Monitoring Field Lift Thickness Using Compaction Equipment ... compaction. Typically, CCC and IC compaction

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  • Monitoring Field Lift Thickness

    Using Compaction Equipment Instrumented with

    Global Positioning System (GPS) Technology

    Christopher L. Meehan1; Mohammad Khosravi2; Daniel V. Cacciola3

    Abstract: When constructing earthen embankments, it is essential that the soil be placed and spread in uniform lifts prior to compaction. To ensure that the resulting soil lifts are evenly compacted, typical compaction specification approaches place restrictions on the thickness that is acceptable for each soil lift. In current practice, it can be extremely difficult for a field inspector to verify that lift thickness requirements are being met when soil is being placed and spread over a large area, without the use of frequent surveying (which adds both costs and delays to earthwork projects). Recent advances in compaction control include the development of continuous compaction control (CCC) and intelligent compaction (IC) systems, which provide real-time monitoring and feedback about the operation and performance of soil compaction. Typically, CCC and IC compaction equipment is outfitted with a real-time kinematic global positioning system (RTK-GPS) that monitors and records the position of the compacter as the soil lift is being compacted. This paper suggests that geotechnical engineers use field RTK-GPS measurements that are made by CCC or IC equipment to monitor and control the thickness of compacted soil lifts. Data collected from a full-scale field study is used to illustrate the practical issues with using GPS measurements for field monitoring of lift thickness during construction of a roadway embankment, such as varying roller position from lift-to-lift and the measurement uncertainty associated with RTK-GPS measurement data. The use of both simple and sophisticated spatial analysis techniques are explored for interpolating measured field elevation data onto a uniform grid for lift thickness assessment. The resulting methodology that is presented can be utilized to build spatial maps of compacted soil lift thickness, a process that can be used to great benefit by field engineers who are trying to ensure the quality of compacted soil lifts.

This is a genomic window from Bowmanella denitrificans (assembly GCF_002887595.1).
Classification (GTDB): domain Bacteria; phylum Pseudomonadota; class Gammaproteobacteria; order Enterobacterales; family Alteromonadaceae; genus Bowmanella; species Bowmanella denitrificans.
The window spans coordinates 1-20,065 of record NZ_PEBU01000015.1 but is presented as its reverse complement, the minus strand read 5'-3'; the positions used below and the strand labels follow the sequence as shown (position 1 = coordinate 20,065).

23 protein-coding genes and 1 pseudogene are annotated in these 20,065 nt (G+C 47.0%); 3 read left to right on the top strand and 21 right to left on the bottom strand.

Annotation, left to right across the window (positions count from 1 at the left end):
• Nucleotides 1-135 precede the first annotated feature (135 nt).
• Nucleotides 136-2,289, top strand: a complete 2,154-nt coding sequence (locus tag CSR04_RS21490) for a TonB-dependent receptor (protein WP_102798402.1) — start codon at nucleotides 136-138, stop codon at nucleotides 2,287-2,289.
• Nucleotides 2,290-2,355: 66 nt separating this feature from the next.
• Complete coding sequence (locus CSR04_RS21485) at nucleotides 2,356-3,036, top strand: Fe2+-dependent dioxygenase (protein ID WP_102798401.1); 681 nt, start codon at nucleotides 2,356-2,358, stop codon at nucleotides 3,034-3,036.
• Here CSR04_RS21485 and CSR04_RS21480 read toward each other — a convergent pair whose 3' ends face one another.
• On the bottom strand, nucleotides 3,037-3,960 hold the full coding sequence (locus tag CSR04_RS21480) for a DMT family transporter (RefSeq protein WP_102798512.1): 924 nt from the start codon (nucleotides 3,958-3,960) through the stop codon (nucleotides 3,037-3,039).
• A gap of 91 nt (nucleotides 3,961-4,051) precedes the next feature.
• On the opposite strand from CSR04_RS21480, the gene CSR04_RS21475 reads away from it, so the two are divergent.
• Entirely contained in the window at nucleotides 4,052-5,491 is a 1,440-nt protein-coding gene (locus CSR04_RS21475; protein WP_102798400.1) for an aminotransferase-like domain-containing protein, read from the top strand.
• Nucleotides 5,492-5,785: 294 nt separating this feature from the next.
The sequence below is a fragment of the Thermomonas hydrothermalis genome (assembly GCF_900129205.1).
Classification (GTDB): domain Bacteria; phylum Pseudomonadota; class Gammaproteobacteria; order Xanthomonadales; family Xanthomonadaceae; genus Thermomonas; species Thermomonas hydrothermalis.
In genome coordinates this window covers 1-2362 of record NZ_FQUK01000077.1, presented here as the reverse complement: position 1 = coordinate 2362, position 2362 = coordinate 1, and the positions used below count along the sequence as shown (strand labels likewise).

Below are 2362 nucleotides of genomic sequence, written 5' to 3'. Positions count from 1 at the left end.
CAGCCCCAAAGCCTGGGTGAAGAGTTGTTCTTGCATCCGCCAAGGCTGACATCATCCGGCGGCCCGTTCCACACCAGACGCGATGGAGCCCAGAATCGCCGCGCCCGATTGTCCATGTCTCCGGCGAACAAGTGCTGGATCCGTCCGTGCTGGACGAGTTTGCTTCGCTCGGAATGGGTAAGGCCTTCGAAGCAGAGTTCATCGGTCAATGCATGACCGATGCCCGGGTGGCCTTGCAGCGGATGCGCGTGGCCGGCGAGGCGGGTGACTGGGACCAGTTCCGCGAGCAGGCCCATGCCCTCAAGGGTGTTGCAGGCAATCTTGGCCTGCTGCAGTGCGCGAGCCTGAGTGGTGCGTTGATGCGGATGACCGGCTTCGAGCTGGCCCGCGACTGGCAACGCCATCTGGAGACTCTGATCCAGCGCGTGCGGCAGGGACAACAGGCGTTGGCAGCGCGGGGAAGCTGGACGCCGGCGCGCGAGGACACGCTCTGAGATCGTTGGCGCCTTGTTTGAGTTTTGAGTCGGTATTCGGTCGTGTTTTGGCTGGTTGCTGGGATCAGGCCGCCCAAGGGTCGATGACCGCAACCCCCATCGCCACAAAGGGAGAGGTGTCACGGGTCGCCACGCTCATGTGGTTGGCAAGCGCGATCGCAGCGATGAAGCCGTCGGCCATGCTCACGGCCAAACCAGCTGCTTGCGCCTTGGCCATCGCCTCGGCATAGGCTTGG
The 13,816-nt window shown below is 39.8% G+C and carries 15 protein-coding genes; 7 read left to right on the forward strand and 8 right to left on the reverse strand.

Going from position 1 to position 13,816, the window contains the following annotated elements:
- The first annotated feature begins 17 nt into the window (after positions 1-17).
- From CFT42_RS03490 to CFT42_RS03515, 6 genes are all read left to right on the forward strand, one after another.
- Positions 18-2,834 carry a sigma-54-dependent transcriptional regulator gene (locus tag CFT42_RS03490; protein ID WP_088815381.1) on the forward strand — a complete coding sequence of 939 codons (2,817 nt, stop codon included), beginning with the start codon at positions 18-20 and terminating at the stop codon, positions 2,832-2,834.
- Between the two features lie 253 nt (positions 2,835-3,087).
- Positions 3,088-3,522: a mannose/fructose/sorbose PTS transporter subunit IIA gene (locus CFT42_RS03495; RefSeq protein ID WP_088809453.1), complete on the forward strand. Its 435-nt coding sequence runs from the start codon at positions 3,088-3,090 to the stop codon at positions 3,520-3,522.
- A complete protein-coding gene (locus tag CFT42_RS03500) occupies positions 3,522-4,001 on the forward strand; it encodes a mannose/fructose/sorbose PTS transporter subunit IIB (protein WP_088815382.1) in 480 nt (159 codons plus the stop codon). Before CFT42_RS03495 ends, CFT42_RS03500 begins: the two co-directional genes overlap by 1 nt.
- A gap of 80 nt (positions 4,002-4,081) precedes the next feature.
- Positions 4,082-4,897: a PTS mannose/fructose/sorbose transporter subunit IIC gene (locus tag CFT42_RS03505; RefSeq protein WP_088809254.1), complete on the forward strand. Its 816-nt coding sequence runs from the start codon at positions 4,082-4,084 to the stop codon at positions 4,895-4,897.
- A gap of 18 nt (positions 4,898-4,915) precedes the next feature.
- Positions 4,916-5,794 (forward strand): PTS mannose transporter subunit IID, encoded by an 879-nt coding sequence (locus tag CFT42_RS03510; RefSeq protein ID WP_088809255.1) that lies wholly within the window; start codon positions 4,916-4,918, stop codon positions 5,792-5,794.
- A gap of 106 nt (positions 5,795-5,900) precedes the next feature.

DOI: 10.1520/GTJ20120124

    Keywords: Continuous compaction control; Earthwork; Compaction; Geostatistics; Lift thickness; Quality control; Quality assurance.

    Copyright: This paper is part of the Geotechnical Testing Journal, Vol. 36, No. 5, September 2013, ISSN 0149-6115. The copyright for this work is held by ASTM International. The original publication of this work can be obtained by following the DOI link above.

    Reference: Meehan, C. L., Khosravi, M., and Cacciola, D. V. (2013). “Monitoring Field Lift Thickness Using Com- paction Equipment Instrumented with Global Positioning System (GPS) Technology.” Geotechnical Testing Journal, ASTM, 36(5), 755-767. (doi:10.1520/GTJ20120124)

    Note: The manuscript for this paper was submitted for review and possible publication on June 25, 2012; approved for publication on June 21, 2013; and published online in July of 2013.

    1 Introduction

    Proper compaction of soil is necessary to ensure opti- mal strength and compressibility behavior. In current